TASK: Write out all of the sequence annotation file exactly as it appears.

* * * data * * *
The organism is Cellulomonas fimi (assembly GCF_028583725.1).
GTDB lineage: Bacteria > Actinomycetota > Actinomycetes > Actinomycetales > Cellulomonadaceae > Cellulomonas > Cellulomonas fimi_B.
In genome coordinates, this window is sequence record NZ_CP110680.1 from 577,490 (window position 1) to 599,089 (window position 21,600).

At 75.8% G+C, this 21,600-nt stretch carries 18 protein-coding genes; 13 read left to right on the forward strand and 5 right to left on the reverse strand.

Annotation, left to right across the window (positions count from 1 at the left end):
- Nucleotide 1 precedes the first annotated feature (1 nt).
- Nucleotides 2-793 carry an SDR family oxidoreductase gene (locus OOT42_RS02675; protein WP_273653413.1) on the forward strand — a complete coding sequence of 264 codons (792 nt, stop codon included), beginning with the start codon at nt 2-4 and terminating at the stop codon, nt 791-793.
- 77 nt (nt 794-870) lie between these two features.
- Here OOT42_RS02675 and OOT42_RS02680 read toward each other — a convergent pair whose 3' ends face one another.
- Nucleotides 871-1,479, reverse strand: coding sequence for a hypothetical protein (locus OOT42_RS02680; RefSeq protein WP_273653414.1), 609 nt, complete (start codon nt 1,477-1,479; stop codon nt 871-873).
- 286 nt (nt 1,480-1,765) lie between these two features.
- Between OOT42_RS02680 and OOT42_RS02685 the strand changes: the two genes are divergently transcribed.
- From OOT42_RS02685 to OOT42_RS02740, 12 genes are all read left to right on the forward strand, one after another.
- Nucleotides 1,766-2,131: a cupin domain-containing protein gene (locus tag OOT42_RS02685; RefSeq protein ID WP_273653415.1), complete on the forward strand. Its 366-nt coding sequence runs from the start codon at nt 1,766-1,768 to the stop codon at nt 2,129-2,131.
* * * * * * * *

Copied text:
The organism is Cellulomonas fimi (assembly GCF_028583725.1).
GTDB lineage: Bacteria > Actinomycetota > Actinomycetes > Actinomycetales > Cellulomonadaceae > Cellulomonas > Cellulomonas fimi_B.
In genome coordinates, this window is sequence record NZ_CP110680.1 from 577,490 (window position 1) to 599,089 (window position 21,600).

At 75.8% G+C, this 21,600-nt stretch carries 18 protein-coding genes; 13 read left to right on the forward strand and 5 right to left on the reverse strand.

Annotation, left to right across the window (positions count from 1 at the left end):
- Nucleotide 1 precedes the first annotated feature (1 nt).
- Nucleotides 2-793 carry an SDR family oxidoreductase gene (locus OOT42_RS02675; protein WP_273653413.1) on the forward strand — a complete coding sequence of 264 codons (792 nt, stop codon included), beginning with the start codon at nt 2-4 and terminating at the stop codon, nt 791-793.
- 77 nt (nt 794-870) lie between these two features.
- Here OOT42_RS02675 and OOT42_RS02680 read toward each other — a convergent pair whose 3' ends face one another.
- Nucleotides 871-1,479, reverse strand: coding sequence for a hypothetical protein (locus OOT42_RS02680; RefSeq protein WP_273653414.1), 609 nt, complete (start codon nt 1,477-1,479; stop codon nt 871-873).
- 286 nt (nt 1,480-1,765) lie between these two features.
- Between OOT42_RS02680 and OOT42_RS02685 the strand changes: the two genes are divergently transcribed.
- From OOT42_RS02685 to OOT42_RS02740, 12 genes are all read left to right on the forward strand, one after another.
- Nucleotides 1,766-2,131: a cupin domain-containing protein gene (locus tag OOT42_RS02685; RefSeq protein ID WP_273653415.1), complete on the forward strand. Its 366-nt coding sequence runs from the start codon at nt 1,766-1,768 to the stop codon at nt 2,129-2,131.